“We can’t wait at Customs,” I said, “They’ll find us for sure.”
“Don’t worry,” said Hank as he looked intently over the steering wheel, “I know a shortcut.”
Thursday, May 01, 2014
Part II - The San Diego Caper
“I don’t think that was a good idea,” I said.
“Look,” said Hank, “all we have to do is go a couple miles out of our way, pick up a package, and deliver it to a buddy of his. What do the directions say to do next?”
“Hang a right at the big intersection up ahead and go for 12 miles.”
The highway undulated in a hot straight line. Heat shimmered off the surface and there was enough rise and fall in the road ahead that I was not sure if we were alone or if there was an 18 wheeler lurking in the hidden recesses of the next dip and fold of the road ahead. We said little. I rolled down the windows trying to get some air. This car was old enough to have little triangular windows in the front corners of the side windows. I turned mine so that there was a stream of hot dry air pushing against me. I opened my shirt to try and cool off. I looked at the sweat on my chest. The car had cloth seats that had that smell of old dry fetid dusty cloth. I guessed it to be about a ’54 maybe ’48. It seemed like it would be more at home in Cuba today than on an American road.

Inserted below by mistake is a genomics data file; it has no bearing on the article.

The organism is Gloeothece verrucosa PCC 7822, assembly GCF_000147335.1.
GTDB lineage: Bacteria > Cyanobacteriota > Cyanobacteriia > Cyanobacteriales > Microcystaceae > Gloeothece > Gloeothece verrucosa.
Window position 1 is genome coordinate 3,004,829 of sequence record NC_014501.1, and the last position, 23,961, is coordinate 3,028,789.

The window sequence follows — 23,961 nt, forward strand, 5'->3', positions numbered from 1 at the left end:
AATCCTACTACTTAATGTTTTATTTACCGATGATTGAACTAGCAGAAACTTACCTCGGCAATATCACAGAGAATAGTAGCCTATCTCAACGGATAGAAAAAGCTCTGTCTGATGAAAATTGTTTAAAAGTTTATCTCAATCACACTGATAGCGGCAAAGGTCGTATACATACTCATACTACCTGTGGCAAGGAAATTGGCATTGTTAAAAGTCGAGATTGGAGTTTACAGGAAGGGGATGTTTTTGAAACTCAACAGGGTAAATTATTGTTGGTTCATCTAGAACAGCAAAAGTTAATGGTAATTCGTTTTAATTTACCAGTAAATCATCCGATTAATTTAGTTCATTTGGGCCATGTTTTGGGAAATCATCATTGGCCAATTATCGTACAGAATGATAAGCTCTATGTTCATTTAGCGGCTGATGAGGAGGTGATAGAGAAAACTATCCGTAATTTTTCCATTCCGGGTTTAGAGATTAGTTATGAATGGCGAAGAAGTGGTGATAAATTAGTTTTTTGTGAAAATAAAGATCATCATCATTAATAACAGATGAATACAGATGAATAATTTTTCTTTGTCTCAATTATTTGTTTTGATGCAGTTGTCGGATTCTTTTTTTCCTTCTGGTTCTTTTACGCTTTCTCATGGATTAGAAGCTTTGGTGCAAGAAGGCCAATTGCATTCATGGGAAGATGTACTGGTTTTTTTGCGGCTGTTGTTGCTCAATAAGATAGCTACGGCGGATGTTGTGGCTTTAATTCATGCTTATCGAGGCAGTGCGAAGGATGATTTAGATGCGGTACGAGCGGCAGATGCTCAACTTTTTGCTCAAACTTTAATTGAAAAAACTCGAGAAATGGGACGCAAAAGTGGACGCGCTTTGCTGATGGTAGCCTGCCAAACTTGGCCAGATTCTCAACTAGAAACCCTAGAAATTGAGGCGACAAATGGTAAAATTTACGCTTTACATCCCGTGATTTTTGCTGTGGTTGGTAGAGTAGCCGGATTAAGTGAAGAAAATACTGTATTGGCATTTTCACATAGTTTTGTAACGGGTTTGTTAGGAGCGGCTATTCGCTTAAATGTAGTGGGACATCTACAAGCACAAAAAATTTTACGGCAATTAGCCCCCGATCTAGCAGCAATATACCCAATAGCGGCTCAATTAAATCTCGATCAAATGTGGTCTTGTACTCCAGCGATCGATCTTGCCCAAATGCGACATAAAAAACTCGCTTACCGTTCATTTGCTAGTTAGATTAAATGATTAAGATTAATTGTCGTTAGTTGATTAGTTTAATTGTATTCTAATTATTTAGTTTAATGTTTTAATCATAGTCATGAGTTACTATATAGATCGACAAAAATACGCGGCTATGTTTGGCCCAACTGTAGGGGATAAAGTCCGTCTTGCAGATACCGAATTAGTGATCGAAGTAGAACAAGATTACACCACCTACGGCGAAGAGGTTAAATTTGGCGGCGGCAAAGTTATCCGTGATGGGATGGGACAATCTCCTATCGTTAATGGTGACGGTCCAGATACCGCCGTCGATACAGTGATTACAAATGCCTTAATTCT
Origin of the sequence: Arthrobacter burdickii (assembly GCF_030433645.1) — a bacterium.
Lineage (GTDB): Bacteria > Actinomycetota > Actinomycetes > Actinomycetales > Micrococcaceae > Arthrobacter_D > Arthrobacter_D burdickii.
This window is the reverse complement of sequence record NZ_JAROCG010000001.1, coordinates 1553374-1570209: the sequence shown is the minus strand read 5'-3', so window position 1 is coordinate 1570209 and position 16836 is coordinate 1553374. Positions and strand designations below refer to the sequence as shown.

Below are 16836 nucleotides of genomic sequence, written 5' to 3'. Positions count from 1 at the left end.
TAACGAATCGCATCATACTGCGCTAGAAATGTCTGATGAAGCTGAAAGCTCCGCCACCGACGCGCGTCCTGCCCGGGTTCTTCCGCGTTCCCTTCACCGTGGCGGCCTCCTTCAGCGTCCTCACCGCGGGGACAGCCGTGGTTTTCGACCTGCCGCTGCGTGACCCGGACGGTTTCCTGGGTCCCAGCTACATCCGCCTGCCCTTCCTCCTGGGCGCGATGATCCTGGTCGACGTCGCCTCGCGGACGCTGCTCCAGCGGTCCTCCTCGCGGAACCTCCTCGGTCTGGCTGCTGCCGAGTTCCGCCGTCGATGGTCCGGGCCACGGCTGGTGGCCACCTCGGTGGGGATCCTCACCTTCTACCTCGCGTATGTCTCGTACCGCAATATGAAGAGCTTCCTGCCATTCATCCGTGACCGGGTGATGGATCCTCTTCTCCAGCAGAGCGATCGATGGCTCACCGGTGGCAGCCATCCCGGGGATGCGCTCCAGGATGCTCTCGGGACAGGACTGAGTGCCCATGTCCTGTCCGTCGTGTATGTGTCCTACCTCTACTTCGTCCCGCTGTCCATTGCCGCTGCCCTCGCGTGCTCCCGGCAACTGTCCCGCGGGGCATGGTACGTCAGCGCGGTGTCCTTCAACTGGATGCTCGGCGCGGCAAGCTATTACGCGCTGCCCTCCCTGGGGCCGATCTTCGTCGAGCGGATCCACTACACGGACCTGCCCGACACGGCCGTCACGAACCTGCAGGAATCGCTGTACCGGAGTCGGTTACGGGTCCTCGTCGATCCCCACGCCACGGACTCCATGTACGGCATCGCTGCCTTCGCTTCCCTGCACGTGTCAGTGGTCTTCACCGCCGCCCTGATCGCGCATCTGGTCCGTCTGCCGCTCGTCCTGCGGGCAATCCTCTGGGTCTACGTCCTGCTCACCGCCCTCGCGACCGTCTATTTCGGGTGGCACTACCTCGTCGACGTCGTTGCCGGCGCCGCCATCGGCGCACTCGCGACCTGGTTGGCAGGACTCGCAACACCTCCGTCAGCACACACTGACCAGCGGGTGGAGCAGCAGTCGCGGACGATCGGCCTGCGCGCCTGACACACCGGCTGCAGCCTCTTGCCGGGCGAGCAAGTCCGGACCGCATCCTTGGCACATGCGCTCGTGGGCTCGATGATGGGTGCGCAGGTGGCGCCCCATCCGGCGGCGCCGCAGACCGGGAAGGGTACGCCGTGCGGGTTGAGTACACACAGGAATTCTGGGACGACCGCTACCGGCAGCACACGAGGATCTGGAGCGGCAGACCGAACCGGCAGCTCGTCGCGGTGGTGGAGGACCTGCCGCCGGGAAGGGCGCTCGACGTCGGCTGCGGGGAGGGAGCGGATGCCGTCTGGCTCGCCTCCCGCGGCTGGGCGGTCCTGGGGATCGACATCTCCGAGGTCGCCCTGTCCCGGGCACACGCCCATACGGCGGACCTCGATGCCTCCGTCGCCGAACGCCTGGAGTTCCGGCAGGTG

I tried to picture us as Bogey or Gabel in some 40s drama, but I kept coming up with Broderick Crawford and Highway Patrol, which really made sense because every time the whale of a car rounded a corner the tires squealed. The only difference was our tires squealed when they went around a corner and not when the sound guy seemed to randomly put in the effect on the old TV show.